October 21, 2020
A Trip Away from Home at Home
Words & Photos Annie Evans
It took months of deliberation, weighing up the cost vs. benefits. Eventually, with the commitment and excitement of a couple buying their first house, we bought the UltaMid 2. We knew we would love it, but we didn't realize just how much this square of light green Dyneema was going to change our whole camping experience.
Our first real adventure with it was to the very fringes of Scotland, a small chain of islands right off the Northwest Coast, which we intended to circumnavigate using our fat bikes and packrafts.
The Outer Hebrides, especially the Uists, is home to one of the rarest habitats on earth, the Machair. Found only along the Western Coast of Scotland and Ireland, it is as fragile as it is beautiful. A combination of crushed shell sands, wind, rainfall, and human practices turns these barren looking coastlines into vast wildflower meadows during July. Every area of Machair will vary slightly to the next depending on how the crofters have grazed or cultivated the land, and the flowers vary from place to place.
At its richest, around forty different species can be found per square meter and the air around filled with a variety of insects. Our favorite was to become the great yellow bumblebee that bounced from flower to flower in a comical way, more of a blimp than a Concord.
Using the 'Mid to camp was a revelation; unlike previous tents we had used, we could sit up and stretch out. Having that bit of extra inside space was lush, as heavy windswept squalls raced continuously out of the Atlantic. Rather than feeling cocooned from the outside world, we still felt like we were living outside, only dry and warm. We could watch the clouds form under the 'Mid so that we could open it up the moment the showers passed to soak up the view.
Having the packrafts allowed us to explore the islands of the islands. Kirkibost is a small Machair island, once connected to the main island, until a storm in the 17 century. It has the ruins of a farmstead but is now uninhabited apart from the cows that graze it seasonally. Camping tucked out of the winds, in the dunes, we could look back on the dots of light showing the indoor comforts, but neither of us would swap our wildflower bed for theirs. Here the Machair was less yellow, big white daisies reared up above, sheltering tiny purple orchids. We were settling into the rhythms of a trip: ride, paddle, eat, sleep.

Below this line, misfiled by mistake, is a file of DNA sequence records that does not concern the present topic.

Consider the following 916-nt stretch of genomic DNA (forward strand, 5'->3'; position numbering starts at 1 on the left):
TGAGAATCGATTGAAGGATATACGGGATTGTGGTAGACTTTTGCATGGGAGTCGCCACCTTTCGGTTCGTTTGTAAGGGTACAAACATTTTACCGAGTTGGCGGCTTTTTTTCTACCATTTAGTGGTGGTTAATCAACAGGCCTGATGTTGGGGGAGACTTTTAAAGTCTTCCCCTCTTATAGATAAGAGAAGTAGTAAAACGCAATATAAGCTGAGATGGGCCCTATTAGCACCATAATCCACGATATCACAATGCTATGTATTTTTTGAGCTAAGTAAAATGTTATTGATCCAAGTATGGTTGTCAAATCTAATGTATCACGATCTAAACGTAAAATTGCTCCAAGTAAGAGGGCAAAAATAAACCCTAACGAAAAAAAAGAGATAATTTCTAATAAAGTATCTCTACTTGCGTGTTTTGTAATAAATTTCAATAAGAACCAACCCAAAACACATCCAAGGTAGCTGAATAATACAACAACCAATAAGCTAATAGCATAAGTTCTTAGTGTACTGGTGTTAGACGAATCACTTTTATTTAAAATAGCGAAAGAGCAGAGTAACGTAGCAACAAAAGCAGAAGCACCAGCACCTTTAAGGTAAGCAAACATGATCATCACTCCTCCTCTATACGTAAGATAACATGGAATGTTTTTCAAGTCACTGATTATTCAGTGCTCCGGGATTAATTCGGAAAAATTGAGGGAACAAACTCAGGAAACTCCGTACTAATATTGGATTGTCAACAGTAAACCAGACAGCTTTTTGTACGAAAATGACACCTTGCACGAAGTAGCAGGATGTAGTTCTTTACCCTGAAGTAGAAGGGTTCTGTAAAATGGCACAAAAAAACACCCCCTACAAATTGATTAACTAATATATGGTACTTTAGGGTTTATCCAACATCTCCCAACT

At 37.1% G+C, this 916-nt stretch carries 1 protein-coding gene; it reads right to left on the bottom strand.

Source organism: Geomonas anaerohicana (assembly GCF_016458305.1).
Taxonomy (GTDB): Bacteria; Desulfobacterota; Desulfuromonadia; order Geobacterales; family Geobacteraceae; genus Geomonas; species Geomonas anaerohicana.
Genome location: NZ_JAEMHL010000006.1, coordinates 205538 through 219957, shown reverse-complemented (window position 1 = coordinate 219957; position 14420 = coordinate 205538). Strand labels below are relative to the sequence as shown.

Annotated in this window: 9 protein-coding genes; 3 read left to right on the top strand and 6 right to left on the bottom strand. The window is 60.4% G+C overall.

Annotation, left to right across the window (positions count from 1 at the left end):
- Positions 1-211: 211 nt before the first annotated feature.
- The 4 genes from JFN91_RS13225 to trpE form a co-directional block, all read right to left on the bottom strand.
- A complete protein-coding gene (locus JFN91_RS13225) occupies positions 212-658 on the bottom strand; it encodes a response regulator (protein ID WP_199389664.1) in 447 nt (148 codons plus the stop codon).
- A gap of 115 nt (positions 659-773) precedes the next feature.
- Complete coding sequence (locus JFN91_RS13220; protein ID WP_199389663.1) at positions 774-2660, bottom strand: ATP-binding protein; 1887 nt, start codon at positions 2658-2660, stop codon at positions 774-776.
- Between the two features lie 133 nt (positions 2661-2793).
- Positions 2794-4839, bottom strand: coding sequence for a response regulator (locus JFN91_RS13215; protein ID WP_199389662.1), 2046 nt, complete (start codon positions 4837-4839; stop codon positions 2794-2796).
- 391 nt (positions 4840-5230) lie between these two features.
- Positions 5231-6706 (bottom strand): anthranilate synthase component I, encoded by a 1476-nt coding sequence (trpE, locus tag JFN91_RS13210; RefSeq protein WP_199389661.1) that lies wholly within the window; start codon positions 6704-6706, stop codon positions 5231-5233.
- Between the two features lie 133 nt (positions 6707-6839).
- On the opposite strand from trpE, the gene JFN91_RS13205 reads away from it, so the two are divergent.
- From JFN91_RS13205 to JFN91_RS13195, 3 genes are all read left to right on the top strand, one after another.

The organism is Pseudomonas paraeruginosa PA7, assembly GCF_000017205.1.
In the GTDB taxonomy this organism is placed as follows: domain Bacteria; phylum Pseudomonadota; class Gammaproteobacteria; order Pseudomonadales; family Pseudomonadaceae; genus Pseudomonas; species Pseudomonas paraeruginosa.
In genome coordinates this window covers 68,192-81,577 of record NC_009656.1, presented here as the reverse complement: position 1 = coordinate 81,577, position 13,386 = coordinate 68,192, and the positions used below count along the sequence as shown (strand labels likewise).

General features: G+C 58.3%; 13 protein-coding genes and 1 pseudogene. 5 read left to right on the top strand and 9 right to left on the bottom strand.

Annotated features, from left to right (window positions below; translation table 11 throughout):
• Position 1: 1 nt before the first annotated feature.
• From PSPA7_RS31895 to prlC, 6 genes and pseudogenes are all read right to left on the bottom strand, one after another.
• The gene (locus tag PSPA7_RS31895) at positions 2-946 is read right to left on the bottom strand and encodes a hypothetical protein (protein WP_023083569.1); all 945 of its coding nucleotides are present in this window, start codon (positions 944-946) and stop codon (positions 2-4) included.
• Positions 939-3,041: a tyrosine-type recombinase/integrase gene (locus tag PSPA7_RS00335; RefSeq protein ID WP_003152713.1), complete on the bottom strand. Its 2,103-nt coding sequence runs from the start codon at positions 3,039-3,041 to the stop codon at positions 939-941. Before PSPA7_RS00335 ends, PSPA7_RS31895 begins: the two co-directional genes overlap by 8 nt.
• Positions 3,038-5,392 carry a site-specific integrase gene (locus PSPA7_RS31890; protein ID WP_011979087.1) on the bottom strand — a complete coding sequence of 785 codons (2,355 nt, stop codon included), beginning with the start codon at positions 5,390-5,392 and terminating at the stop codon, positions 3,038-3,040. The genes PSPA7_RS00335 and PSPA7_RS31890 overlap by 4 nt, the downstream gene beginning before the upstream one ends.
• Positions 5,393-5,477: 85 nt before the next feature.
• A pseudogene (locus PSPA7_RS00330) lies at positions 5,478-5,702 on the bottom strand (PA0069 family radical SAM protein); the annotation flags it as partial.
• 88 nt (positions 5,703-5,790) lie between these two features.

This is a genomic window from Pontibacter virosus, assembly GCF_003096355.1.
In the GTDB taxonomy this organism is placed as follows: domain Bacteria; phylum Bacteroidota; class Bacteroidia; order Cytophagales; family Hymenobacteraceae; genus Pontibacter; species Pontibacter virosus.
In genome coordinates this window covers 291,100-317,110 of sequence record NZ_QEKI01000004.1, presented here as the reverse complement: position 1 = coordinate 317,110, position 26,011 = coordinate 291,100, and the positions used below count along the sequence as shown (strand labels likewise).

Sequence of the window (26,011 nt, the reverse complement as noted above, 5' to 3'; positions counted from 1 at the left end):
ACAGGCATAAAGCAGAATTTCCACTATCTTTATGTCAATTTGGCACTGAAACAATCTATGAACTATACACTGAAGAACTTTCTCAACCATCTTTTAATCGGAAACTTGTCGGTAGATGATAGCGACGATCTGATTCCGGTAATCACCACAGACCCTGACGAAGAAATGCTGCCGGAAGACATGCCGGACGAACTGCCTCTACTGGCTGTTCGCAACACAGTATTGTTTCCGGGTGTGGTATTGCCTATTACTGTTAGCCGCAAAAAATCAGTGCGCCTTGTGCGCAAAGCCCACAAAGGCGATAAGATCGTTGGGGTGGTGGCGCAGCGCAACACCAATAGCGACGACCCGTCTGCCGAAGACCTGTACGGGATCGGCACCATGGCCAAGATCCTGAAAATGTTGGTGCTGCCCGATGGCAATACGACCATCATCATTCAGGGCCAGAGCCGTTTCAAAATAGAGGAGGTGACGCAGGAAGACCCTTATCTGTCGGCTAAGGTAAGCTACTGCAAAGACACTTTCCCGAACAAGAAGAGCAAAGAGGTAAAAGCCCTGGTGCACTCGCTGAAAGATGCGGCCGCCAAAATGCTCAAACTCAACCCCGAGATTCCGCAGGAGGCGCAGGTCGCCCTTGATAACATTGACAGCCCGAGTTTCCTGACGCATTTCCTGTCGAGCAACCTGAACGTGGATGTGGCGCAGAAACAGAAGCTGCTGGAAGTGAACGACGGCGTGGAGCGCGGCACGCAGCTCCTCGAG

We were relishing every moment of freedom, from the still frequent rain showers to our sand entrenched toes. Waking to a dry tent for once, we were up and away early as there are several sizeable tidal crossings to be done. Although the winds had dropped slightly, we still wanted to catch them at their narrowest, and preferably before the tides began running too strong. A short push through the sharp marram dunes and we were onto the first, over to Baleshare Island.
Riding the 7km beach along the island, most notable for not achieving a single contour line on an OS 1:50000 map, with only the gentle hum of our tires and the endless crash of the Atlantic surf for company. The sands stretched away for what seemed like forever, the tide lines marked with giant kelps and the odd jewel of jellyfish. The endless horizon to our right and sands in front made this small island a giant universe with us as its only inhabitants.
All too soon, we reach the next tidal crossing, the packrafts allowing us to jump straight over to Benbecula island without having to make a big detour over the chain of causeways that link the land. A few more sandy kilometers and we descended into the local supermarket in Balivanich for pastries and giant reduced price cookies. The excitement of a shop and lots of delicious food countered the joy of having been self-sufficient, no need of any human trappings for the past few days.
A few days of portaging, paddling and pushing on the East Coast and we had completed our circumnavigation of North Uist and Benbecula. A trip in our own country that had felt anything but. Sticking to the fringes, away from the human interior, allowed us solitude and space to breathe the salty air and let our minds dream.
Annie Evans is an outdoor educator, writer, photographer, mountain biker, packrafter, and mountaineer living in Scotland. Her excitement, curiosity, and stewardship for the natural world point her outside at any given opportunity. You can follow her on Instagram: @a_girl_outside